Headlines like "People face surge in household debts in next five years – study" and "Cost of household debt set to soar by a third over the next five years, official forecasts reveal" always lead me to wonder: is that really helpful?
I want to break down how these bold and often frightening claims can impact debtors, for better or worse – and take a brief look at what these news articles should really be doing to help people.
How headlines can help
I can see the value in bringing these issues to the public. Awareness of the damage debt can do to people’s lives, to small businesses and to local authorities is essential if we are ever to improve the situation.
In cases where there is a clear issue or injustice, bold headlines could perhaps even galvanise people. This can help to foster change, such as by encouraging action like the new FCA rules relating to credit card providers. They can even help to foster a broader understanding of the circumstances of debt.
How they hurt debtors
Unfortunately, the tone of these articles often undermines any chance of positive action. Passive language that suggests people are 'facing' debt problems, rather than creating or struggling with them, implies they’re somehow disconnected from the debt and unable to change the situation. This is worsened by exaggerated adjectives like ‘insurmountable’ or ‘massive’ debt that make it seem impossible to escape.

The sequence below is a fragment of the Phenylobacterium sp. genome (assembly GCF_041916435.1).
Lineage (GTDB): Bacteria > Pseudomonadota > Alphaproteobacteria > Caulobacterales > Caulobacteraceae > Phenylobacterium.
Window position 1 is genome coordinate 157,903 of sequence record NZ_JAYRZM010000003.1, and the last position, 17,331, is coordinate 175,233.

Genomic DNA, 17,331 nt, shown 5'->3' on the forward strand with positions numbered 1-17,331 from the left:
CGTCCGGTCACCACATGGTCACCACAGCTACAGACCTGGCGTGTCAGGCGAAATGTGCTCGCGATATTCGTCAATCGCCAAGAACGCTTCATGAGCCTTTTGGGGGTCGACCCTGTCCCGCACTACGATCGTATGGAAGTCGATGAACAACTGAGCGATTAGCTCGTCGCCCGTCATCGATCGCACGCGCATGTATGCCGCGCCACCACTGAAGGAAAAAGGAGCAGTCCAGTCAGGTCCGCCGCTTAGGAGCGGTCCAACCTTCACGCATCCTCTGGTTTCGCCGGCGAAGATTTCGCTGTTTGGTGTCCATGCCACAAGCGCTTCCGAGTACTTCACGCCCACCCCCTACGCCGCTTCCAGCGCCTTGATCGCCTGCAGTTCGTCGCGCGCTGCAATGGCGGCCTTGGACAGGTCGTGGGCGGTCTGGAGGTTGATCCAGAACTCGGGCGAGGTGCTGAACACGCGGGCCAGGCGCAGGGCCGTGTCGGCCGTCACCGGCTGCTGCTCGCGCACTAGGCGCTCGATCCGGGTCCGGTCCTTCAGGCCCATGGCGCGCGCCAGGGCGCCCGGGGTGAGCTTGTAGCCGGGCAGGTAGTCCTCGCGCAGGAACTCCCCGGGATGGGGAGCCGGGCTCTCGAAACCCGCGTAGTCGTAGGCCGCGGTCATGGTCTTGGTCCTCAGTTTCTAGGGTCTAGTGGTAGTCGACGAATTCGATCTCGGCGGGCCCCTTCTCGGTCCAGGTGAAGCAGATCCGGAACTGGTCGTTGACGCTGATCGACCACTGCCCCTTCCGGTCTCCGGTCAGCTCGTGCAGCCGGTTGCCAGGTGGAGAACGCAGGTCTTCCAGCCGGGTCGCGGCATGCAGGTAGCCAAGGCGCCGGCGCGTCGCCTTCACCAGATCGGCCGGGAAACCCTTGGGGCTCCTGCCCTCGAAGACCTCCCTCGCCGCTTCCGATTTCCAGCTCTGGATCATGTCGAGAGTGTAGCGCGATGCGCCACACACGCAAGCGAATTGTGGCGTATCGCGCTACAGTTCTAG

Seeking out scapegoats further compounds the problem. By building up these enemies, whether it’s “bad, oligopolistic” energy firms or enforcement agent “bullies”, journalists can make people feel even more powerless – not to mention cause serious damages to industries like ours.
How they must improve
Ultimately, however, I think the argument over whether these headlines are good or bad misses the real problem: which is that they make debt harder to understand.
The Guardian article I cited earlier provides a good example. It discusses OBR (Office for Budget Responsibility) stats suggesting that the cost of servicing household debt would rise 29% by 2023. Sounds simple enough, until you take into account how much mortgage debt skews the figure.
Mortgages account for a majority of the debt, as well as the potential cost increase.
Consequently, the headline stat is less relevant to the poorest section of society, who could easily have been frightened by these claims, but becomes even more important to homeowners on high loan-to-value mortgage deals. This could even include people on high wages who see debt as separate from their mortgage and had therefore ignored the headline.
By taking the time to interpret the data properly instead of lumping it together, journalists could make their content more targeted, more helpful and less frightening. That can only be a good thing.
Many thanks for viewing my post; I hope you found it useful.